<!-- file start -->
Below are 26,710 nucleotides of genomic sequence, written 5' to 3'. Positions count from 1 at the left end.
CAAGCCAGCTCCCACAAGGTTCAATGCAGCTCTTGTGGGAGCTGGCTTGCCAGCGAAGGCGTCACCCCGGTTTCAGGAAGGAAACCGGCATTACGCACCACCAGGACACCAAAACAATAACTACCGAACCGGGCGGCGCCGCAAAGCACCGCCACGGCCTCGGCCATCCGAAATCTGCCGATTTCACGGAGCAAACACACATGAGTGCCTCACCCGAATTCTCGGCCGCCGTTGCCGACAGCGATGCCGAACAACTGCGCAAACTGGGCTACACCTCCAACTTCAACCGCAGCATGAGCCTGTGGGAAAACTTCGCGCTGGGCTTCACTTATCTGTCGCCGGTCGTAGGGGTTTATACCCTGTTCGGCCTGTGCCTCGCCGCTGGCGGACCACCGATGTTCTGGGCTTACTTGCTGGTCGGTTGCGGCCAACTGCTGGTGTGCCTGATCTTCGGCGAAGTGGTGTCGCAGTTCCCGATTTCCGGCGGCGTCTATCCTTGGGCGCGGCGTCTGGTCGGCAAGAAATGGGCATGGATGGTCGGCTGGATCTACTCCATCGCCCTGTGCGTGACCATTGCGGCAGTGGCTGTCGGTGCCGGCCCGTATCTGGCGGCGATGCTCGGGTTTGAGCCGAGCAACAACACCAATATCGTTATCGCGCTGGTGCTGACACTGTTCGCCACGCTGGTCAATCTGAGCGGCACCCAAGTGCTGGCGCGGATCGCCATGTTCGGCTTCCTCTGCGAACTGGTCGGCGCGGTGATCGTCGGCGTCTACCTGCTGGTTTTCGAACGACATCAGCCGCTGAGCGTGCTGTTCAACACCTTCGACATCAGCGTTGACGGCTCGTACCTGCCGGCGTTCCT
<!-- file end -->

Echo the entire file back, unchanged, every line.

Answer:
Below are 26,710 nucleotides of genomic sequence, written 5' to 3'. Positions count from 1 at the left end.
CAAGCCAGCTCCCACAAGGTTCAATGCAGCTCTTGTGGGAGCTGGCTTGCCAGCGAAGGCGTCACCCCGGTTTCAGGAAGGAAACCGGCATTACGCACCACCAGGACACCAAAACAATAACTACCGAACCGGGCGGCGCCGCAAAGCACCGCCACGGCCTCGGCCATCCGAAATCTGCCGATTTCACGGAGCAAACACACATGAGTGCCTCACCCGAATTCTCGGCCGCCGTTGCCGACAGCGATGCCGAACAACTGCGCAAACTGGGCTACACCTCCAACTTCAACCGCAGCATGAGCCTGTGGGAAAACTTCGCGCTGGGCTTCACTTATCTGTCGCCGGTCGTAGGGGTTTATACCCTGTTCGGCCTGTGCCTCGCCGCTGGCGGACCACCGATGTTCTGGGCTTACTTGCTGGTCGGTTGCGGCCAACTGCTGGTGTGCCTGATCTTCGGCGAAGTGGTGTCGCAGTTCCCGATTTCCGGCGGCGTCTATCCTTGGGCGCGGCGTCTGGTCGGCAAGAAATGGGCATGGATGGTCGGCTGGATCTACTCCATCGCCCTGTGCGTGACCATTGCGGCAGTGGCTGTCGGTGCCGGCCCGTATCTGGCGGCGATGCTCGGGTTTGAGCCGAGCAACAACACCAATATCGTTATCGCGCTGGTGCTGACACTGTTCGCCACGCTGGTCAATCTGAGCGGCACCCAAGTGCTGGCGCGGATCGCCATGTTCGGCTTCCTCTGCGAACTGGTCGGCGCGGTGATCGTCGGCGTCTACCTGCTGGTTTTCGAACGACATCAGCCGCTGAGCGTGCTGTTCAACACCTTCGACATCAGCGTTGACGGCTCGTACCTGCCGGCGTTCCT